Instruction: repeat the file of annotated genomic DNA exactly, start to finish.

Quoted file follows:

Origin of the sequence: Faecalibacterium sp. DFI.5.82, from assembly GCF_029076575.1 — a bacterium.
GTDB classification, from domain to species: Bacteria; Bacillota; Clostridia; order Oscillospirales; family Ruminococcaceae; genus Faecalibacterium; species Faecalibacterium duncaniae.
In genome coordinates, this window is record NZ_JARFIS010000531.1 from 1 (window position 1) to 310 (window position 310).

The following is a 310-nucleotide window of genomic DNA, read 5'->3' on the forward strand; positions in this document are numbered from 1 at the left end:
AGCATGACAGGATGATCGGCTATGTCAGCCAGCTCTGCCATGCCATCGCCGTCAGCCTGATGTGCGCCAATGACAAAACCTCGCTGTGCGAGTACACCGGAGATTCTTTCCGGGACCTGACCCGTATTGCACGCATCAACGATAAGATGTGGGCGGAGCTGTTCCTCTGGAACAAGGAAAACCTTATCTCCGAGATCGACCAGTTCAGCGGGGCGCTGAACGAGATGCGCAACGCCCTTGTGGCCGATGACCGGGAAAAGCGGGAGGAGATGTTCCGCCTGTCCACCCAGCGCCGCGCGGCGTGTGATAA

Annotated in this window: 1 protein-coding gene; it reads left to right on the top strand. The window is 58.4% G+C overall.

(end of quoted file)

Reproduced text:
Origin of the sequence: Faecalibacterium sp. DFI.5.82, from assembly GCF_029076575.1 — a bacterium.
GTDB classification, from domain to species: Bacteria; Bacillota; Clostridia; order Oscillospirales; family Ruminococcaceae; genus Faecalibacterium; species Faecalibacterium duncaniae.
In genome coordinates, this window is record NZ_JARFIS010000531.1 from 1 (window position 1) to 310 (window position 310).

The following is a 310-nucleotide window of genomic DNA, read 5'->3' on the forward strand; positions in this document are numbered from 1 at the left end:
AGCATGACAGGATGATCGGCTATGTCAGCCAGCTCTGCCATGCCATCGCCGTCAGCCTGATGTGCGCCAATGACAAAACCTCGCTGTGCGAGTACACCGGAGATTCTTTCCGGGACCTGACCCGTATTGCACGCATCAACGATAAGATGTGGGCGGAGCTGTTCCTCTGGAACAAGGAAAACCTTATCTCCGAGATCGACCAGTTCAGCGGGGCGCTGAACGAGATGCGCAACGCCCTTGTGGCCGATGACCGGGAAAAGCGGGAGGAGATGTTCCGCCTGTCCACCCAGCGCCGCGCGGCGTGTGATAA

Annotated in this window: 1 protein-coding gene; it reads left to right on the top strand. The window is 58.4% G+C overall.